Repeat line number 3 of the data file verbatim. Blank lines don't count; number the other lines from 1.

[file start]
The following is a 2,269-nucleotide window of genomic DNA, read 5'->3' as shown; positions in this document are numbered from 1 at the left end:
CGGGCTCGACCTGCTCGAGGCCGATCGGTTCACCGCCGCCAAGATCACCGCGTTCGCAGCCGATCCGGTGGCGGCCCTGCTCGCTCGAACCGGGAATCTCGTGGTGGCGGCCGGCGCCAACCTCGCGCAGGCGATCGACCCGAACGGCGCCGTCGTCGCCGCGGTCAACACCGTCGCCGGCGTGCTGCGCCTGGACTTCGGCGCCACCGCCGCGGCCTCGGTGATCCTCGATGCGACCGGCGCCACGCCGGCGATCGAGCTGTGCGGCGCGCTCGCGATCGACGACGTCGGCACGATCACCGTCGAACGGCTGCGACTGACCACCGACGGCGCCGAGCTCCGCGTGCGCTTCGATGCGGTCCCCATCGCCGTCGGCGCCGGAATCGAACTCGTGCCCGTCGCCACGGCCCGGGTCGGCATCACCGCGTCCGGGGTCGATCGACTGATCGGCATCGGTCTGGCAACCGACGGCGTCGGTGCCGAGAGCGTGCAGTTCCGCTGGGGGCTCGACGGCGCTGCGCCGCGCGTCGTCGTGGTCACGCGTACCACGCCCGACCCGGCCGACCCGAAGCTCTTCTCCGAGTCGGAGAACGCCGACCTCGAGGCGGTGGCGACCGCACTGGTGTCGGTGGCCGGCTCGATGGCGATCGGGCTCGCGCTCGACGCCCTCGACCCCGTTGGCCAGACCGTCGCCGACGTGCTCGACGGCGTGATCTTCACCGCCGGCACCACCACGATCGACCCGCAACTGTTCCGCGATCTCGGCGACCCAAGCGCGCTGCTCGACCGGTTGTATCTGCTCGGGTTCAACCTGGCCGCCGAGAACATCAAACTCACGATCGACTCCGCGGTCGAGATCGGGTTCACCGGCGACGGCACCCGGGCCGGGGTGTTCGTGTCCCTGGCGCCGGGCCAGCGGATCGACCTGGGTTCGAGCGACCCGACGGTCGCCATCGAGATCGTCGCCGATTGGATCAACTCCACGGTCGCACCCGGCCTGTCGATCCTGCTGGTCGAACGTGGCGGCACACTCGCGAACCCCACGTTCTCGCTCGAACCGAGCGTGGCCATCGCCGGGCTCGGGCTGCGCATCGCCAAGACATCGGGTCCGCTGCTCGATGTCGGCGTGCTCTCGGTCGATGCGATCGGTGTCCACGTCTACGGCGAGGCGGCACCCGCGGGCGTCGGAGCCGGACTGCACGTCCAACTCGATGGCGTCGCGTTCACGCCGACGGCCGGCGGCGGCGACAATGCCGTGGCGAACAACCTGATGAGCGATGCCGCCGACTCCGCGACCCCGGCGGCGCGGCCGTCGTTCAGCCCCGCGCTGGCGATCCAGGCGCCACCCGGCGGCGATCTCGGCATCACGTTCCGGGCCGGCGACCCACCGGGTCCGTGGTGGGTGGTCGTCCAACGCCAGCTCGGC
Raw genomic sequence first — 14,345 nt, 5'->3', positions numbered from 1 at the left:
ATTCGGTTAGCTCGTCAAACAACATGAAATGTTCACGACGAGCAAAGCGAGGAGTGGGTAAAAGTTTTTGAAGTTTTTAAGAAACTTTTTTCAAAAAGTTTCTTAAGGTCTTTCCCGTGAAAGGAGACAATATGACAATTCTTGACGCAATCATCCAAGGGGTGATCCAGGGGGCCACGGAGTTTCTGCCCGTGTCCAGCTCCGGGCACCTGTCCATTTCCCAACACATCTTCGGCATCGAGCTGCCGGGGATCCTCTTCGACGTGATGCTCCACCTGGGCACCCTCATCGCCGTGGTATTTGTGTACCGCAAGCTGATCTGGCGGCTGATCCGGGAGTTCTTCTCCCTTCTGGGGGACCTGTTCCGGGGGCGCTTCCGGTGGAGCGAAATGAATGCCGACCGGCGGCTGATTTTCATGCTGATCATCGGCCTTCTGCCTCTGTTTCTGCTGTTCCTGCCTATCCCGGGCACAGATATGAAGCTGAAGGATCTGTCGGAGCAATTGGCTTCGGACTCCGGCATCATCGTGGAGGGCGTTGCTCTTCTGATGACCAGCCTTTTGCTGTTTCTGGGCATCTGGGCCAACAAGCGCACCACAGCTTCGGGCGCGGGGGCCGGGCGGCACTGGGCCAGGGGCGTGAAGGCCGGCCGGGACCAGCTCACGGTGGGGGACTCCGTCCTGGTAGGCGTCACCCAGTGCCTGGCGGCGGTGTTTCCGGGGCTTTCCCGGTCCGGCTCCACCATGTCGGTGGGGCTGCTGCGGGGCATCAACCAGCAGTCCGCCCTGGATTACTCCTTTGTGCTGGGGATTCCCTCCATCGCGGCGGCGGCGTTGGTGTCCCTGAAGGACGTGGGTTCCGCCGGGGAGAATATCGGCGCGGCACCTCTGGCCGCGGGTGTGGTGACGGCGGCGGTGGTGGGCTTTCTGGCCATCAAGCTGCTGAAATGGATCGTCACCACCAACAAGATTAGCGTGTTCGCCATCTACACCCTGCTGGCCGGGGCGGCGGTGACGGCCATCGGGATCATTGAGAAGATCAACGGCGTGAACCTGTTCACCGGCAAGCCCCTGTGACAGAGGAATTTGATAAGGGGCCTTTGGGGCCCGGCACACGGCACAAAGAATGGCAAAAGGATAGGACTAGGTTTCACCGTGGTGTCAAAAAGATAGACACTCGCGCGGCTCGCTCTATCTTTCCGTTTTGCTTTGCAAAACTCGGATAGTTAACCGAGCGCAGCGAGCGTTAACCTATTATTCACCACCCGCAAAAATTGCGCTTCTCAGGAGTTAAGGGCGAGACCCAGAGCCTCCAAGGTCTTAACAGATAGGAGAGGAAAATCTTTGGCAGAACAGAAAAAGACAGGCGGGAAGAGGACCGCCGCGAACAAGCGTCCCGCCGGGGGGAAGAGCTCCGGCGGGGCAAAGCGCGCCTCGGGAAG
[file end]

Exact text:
Raw genomic sequence first — 14,345 nt, 5'->3', positions numbered from 1 at the left: